June 5, 2013

Advocacy videos: Digital storytelling on a budget

Canon-video

Tell your nonprofit’s story with budget-friendly tools

Editor’s note: Lauren Major of Socialbrite just completed a three-part webinar series on video storytelling for the Alliance for Children and Families.

Target audience: Nonprofits, cause organizations, foundations, NGOs, social enterprises, video producers, digital marketers, educators, storytellers, general public.

Lauren MajorEveryone agrees about the increasing importance of multimedia storytelling and getting the nonprofit message across.

There are many choices today for nonprofits when deciding how to tackle advocacy videos for online fundraising campaigns.

If a budget allows, the experts always recommend hiring a professional media company with the experience of producing with high quality video equipment and distributing in a way that gets the nonprofit’s message heard.

Using DSLR cameras, the film technology that offers a more cinematic look, we created a video for The Midnight Circus, a Chicago nonprofit that rebuilds parks in underdeveloped neighborhoods.

However, for smaller nonprofit projects such as thanking volunteers, creating quick updates of activities on social media and creating a portfolio of  video clips for a digital library, nonprofits may decide to produce multimedia stories on their own. Continue reading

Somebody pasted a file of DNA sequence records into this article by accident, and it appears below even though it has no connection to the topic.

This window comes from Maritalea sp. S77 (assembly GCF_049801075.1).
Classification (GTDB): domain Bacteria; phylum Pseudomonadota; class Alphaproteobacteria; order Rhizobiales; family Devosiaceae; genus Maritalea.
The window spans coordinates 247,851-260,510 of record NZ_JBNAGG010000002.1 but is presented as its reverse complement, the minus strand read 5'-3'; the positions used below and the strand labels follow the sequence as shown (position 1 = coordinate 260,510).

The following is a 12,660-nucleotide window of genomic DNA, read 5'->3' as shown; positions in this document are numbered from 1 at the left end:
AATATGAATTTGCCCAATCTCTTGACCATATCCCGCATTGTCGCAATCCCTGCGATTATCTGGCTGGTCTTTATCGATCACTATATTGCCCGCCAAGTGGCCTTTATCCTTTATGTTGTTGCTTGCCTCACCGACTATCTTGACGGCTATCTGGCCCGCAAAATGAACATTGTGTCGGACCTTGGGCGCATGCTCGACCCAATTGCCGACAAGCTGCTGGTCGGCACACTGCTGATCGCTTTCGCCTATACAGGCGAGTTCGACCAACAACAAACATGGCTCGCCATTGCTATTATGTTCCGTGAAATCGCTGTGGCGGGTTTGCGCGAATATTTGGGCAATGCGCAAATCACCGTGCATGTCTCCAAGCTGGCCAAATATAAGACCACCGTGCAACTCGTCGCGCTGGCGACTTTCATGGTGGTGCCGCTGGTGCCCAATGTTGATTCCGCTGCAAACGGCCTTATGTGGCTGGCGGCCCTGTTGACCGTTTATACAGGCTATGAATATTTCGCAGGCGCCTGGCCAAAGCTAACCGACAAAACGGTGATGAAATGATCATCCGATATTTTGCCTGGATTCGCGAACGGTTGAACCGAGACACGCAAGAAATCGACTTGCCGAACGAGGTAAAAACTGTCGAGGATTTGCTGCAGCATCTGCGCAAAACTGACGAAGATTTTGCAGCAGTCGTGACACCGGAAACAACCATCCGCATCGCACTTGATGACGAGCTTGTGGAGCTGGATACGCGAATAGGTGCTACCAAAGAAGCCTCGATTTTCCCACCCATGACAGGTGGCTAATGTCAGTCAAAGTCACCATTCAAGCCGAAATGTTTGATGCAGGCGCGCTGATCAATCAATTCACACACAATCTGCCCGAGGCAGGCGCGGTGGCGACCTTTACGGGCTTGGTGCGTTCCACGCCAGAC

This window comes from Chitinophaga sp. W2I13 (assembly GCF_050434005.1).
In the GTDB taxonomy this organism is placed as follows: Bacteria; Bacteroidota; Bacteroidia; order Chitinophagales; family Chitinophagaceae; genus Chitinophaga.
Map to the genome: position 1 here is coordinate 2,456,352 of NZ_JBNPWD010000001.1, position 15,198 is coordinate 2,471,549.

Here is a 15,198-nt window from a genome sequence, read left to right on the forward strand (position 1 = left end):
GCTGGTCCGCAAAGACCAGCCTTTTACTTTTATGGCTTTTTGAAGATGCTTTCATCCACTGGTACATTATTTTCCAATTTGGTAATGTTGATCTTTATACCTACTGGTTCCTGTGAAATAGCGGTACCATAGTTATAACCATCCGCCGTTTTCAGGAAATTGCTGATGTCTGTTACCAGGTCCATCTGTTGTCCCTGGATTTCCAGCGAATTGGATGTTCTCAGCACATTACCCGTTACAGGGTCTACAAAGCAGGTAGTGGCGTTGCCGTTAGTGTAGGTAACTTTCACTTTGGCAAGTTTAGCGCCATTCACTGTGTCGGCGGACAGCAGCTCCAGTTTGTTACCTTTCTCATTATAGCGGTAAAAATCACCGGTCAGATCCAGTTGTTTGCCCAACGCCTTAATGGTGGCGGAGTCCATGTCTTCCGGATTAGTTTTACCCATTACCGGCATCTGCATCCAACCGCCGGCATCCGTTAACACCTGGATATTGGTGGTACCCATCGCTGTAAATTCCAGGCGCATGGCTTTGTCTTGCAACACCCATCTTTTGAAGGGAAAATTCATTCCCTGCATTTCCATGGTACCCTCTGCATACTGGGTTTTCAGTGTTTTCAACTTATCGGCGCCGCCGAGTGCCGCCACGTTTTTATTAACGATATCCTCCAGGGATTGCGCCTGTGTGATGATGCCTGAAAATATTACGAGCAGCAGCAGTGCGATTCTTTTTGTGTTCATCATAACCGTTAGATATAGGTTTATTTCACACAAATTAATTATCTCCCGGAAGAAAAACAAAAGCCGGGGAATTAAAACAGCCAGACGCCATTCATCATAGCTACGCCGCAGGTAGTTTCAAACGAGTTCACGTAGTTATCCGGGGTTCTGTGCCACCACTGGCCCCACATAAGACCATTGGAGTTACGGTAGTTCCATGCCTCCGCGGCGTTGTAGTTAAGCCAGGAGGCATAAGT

November 30, 2011

How to effectively use calls to action in nonprofit videos

Getting your supporters to take the next step when your video ends

This is part two of a three-part series on how nonprofits can create engaging multimedia stories that motivate supporters to take a desired action. Part two describes the use of call-to-action video overlays to boost ROI. Also see part one:

Creating compelling advocacy videos for nonprofits

Target audience: Nonprofits, NGOs, foundations, cause organizations, social enterprises, brands, businesses and their corporate social responsibility (CSR) divisions, video producers, Web publishers.

Lauren MajorWhile the audience for online video continues to grow, the advances in Web video technology are changing at a dizzying pace, making it hard for nonprofits to keep up. There are several good online video platforms and third-party apps available to convert views into actions. YouTube’s call-to-action video overlay, third-party video apps and customized video domains or microsites offer great options for boosting the return on investment of your nonprofit’s video program.

YouTube’s call-to-action video overlay

The effectiveness of your message is cut short if you don’t use a clickable call to action that takes visitors to your site or Twitter page to make a donation or to take another action.

Most nonprofit Web videos make mention of their organization’s URL either verbally or with graphics edited into the video. But the effectiveness of your message is cut short if you don’t include a clickable call to action that takes visitors to your website, Facebook Page or Twitter page to make a donation or to take another desired action.

YouTube’s nonprofit program offers two such call-to-action video apps that can be easily implemented: overlays and annotations.

If your nonprofit is not already part of the Google for nonprofits program, consider applying. The free program offers many benefits and can become a center for creating effective calls to action and engagement: